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  • 1
    ISSN: 1432-0738
    Keywords: Cadmium ; Resistance ; Transformation ; Golgi complex ; Cytoskeleton
    Source: Springer Online Journal Archives 1860-2000
    Topics: Medicine
    Notes: Abstract A series of cell lines with different levels of resistance to continuous cadmium exposure has been developed from an immortal but non-transformed muntjac fibroblast cell line. Concentrations accepted in their culture medium range from 0.1 μM for the cadmium sensitive parent line to 5 μM for the intermediate “cadmium-tolerant” line, to 5, 10, 20 and 50 μM for the four “cadmium-resistant” lines. The present paper follows the morphological changes which accompanied the development of resistance through a 20-month pre-resistance period, a relatively abrupt 6-week transitional period and a 3-year post-resistance period, during which time levels of cadmium resistance were increased. Initial changes which led to the cadmium-tolerant CR5 cell line included (i) increased efficiency in autophagocytosing damaged cell components and in ridding the cell of residual waste materials, (ii) a reduction in fluid filled vacuoles and (iii) improved recycling and/or replacement of cadmium-damaged cell membrane. With the advent of cadmium resistance the intracellular damage necessitating these activities disappeared, yet the series of changes which occurred included a massive build-up of Golgi and the appearance of a trans-Golgi tubular network in addition to cytoskeletal and membrane changes. Though metallothionein levels are greater in the cadmium-resistant variants, their increase appears inadequate on their own to account for the high levels of resistance. The post-resistance changes which accompanied each step-up in cadmium resistance included further membrane and glycocalyx changes, in addition to continued increases in Golgi bodies and tubular network. This paper details the morphological changes which occurred throughout the 5-year period, tests the direct dependence of each on the presence of cadmium and examines their possible contribution to a cadmium protective mechanism.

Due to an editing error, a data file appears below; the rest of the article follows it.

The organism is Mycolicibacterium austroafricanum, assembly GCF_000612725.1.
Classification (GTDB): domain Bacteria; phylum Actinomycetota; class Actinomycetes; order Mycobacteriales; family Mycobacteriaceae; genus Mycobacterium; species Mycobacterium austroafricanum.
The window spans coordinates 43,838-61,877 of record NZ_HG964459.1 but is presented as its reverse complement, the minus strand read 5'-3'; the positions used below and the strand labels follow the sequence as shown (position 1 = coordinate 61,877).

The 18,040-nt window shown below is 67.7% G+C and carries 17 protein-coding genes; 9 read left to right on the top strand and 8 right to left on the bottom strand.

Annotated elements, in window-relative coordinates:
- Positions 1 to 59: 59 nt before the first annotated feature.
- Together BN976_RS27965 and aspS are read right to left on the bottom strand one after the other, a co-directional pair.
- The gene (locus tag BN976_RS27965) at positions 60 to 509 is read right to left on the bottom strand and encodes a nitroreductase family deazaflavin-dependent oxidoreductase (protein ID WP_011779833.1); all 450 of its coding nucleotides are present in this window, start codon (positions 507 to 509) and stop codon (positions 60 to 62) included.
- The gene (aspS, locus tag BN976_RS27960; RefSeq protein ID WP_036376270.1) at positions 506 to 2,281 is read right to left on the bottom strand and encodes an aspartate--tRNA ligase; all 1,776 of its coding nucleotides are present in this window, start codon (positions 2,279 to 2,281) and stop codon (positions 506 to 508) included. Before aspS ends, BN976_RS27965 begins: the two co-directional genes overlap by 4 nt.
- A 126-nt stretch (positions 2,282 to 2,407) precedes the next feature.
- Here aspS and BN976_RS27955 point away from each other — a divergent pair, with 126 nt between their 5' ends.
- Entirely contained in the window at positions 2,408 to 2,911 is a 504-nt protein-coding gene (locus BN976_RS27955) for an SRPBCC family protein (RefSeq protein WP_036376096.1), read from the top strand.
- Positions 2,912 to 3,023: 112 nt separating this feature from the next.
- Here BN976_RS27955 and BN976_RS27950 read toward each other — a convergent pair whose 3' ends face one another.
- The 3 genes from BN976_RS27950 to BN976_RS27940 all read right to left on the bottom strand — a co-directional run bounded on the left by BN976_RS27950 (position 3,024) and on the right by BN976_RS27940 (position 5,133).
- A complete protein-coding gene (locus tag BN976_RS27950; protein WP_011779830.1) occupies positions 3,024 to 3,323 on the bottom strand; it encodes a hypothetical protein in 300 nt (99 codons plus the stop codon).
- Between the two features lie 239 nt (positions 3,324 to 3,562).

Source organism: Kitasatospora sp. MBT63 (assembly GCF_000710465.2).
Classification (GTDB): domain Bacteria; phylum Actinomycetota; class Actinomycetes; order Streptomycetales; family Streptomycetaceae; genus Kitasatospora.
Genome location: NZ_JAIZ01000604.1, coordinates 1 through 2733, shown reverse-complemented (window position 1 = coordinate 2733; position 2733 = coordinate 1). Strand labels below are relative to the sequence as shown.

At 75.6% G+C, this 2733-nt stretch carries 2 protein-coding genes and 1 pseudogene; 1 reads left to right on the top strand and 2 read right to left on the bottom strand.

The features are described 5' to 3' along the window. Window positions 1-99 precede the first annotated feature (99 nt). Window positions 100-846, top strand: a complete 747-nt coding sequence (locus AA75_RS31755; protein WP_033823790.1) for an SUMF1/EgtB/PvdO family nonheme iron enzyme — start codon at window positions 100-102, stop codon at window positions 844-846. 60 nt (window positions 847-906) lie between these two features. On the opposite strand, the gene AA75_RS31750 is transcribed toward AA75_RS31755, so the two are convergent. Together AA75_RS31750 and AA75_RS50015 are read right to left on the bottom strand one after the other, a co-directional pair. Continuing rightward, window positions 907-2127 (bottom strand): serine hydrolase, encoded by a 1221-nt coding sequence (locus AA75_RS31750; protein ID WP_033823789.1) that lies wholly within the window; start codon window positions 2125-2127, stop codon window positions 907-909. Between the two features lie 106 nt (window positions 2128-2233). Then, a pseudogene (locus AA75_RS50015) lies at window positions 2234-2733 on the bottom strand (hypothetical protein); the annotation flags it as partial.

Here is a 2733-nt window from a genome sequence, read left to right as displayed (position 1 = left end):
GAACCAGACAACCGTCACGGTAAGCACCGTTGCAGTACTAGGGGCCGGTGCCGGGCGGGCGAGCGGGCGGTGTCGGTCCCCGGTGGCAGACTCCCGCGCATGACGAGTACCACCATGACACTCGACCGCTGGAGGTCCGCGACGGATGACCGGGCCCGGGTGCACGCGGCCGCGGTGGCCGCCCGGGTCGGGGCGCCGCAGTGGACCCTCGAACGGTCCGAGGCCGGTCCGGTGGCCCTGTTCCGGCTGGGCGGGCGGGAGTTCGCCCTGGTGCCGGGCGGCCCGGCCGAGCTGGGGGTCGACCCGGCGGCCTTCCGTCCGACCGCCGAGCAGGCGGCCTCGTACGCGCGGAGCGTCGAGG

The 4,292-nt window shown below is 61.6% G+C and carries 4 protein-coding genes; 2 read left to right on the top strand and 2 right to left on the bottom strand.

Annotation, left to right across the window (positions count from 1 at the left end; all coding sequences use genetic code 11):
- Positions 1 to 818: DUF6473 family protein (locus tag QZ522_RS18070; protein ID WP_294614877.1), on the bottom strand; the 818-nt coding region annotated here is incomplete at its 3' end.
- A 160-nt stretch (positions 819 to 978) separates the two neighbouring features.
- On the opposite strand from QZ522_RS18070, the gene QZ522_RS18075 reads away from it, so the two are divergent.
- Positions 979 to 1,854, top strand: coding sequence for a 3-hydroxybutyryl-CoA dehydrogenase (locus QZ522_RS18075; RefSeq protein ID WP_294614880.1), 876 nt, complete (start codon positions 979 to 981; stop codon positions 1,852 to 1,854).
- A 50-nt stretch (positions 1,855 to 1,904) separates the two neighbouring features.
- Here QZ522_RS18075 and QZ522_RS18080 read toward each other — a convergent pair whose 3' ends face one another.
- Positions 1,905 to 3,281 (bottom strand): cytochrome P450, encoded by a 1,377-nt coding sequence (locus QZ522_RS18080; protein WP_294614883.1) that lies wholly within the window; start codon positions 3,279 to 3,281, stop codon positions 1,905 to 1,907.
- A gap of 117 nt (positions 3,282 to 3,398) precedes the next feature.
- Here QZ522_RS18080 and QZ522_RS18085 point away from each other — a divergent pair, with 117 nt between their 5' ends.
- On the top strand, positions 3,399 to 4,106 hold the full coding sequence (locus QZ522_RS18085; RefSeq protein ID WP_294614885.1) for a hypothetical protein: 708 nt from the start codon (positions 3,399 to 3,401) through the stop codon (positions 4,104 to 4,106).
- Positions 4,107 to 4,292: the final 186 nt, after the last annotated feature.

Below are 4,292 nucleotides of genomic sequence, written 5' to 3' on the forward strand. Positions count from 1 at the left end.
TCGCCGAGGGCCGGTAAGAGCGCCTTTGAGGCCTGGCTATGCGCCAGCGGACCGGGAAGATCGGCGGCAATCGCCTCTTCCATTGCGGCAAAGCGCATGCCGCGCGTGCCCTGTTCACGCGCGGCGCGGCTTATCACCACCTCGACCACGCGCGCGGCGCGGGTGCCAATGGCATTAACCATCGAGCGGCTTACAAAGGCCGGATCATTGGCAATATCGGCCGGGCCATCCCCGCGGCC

Type of Medium: Electronic Resource